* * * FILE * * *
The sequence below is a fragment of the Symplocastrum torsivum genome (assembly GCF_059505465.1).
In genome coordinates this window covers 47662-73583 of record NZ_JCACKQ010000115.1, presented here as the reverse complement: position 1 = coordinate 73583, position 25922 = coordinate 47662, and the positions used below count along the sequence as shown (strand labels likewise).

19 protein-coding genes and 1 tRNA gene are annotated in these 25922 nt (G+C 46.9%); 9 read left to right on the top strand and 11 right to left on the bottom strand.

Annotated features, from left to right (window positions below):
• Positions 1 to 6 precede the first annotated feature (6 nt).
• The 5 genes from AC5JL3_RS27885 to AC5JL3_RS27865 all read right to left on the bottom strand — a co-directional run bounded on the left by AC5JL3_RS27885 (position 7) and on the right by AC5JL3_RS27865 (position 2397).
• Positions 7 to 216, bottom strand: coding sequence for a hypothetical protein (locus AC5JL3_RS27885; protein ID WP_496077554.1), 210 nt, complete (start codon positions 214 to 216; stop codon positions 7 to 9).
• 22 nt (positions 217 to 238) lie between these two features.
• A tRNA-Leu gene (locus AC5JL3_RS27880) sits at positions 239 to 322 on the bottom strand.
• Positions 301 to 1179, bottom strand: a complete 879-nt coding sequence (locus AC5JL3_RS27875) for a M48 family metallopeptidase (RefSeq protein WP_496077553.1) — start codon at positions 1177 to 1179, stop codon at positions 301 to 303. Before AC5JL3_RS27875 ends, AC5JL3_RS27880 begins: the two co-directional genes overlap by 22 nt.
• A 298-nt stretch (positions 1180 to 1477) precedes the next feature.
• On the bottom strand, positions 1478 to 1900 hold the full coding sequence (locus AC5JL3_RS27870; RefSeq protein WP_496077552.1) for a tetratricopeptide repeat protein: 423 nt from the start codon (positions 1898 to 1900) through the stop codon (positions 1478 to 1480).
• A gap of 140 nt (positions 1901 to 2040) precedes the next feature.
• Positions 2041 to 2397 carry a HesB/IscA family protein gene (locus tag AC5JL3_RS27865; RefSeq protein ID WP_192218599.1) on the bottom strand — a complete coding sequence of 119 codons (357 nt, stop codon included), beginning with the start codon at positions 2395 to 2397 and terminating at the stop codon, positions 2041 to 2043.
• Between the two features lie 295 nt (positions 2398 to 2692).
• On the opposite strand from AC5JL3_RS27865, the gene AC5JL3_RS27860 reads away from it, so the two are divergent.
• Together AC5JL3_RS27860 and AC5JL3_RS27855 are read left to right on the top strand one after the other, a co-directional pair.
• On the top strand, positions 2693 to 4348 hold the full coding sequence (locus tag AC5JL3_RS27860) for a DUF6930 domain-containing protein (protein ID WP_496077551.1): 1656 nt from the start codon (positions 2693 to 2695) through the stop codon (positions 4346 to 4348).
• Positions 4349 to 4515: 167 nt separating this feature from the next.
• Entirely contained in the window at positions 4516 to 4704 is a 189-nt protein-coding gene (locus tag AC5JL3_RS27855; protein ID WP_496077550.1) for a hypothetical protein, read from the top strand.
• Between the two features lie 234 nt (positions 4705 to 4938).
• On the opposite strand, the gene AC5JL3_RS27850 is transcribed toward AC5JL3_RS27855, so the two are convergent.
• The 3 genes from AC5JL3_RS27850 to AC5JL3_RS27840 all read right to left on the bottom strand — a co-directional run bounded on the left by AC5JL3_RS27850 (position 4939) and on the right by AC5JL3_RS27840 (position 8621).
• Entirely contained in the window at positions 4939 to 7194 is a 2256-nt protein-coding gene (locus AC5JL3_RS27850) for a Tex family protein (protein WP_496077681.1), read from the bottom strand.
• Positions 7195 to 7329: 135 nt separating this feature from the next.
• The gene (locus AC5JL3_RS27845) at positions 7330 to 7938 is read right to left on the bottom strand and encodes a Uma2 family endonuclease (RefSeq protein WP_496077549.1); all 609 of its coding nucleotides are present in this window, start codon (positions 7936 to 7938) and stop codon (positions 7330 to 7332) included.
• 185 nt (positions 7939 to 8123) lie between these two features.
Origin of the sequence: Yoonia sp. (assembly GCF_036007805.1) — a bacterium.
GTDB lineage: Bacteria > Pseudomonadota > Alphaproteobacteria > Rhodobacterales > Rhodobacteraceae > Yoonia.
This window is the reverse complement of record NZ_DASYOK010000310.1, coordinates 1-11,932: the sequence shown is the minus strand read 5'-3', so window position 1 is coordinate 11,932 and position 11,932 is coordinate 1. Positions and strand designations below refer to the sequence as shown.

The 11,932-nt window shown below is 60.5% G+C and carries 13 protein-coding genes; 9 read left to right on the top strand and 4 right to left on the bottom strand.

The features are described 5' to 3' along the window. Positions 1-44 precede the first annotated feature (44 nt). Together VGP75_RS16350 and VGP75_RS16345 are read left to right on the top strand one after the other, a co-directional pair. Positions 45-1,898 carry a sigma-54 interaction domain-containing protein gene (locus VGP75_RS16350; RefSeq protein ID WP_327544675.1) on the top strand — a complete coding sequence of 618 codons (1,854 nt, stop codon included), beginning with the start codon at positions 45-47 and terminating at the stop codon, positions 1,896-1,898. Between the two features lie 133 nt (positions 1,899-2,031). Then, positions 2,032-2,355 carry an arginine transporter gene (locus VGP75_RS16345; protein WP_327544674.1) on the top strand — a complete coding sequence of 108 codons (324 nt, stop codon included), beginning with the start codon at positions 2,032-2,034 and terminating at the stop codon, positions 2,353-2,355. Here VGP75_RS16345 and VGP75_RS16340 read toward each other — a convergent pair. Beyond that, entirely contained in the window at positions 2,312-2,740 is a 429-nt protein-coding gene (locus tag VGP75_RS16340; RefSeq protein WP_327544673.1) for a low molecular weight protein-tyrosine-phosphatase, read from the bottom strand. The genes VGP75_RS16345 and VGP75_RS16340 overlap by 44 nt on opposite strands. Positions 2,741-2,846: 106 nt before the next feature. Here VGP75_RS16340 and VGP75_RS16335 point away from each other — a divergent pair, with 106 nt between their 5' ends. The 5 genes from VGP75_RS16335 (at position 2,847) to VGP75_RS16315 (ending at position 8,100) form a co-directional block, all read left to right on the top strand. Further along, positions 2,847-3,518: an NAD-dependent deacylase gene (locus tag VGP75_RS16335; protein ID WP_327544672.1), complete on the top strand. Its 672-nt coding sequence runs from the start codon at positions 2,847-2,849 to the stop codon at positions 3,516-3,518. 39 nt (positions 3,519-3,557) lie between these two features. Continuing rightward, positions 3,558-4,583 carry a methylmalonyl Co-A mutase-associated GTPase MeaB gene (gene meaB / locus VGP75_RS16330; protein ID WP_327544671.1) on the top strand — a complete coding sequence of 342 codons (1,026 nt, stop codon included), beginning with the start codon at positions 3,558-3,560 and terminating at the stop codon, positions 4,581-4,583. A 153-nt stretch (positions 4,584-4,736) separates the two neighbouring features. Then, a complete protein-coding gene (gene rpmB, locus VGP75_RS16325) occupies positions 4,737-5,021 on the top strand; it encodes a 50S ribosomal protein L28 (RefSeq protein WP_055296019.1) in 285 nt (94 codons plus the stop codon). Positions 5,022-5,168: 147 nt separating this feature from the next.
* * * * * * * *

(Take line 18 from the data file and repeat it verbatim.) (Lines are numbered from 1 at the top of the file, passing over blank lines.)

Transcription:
• On the top strand, positions 2693 to 4348 hold the full coding sequence (locus tag AC5JL3_RS27860) for a DUF6930 domain-containing protein (protein ID WP_496077551.1): 1656 nt from the start codon (positions 2693 to 2695) through the stop codon (positions 4346 to 4348).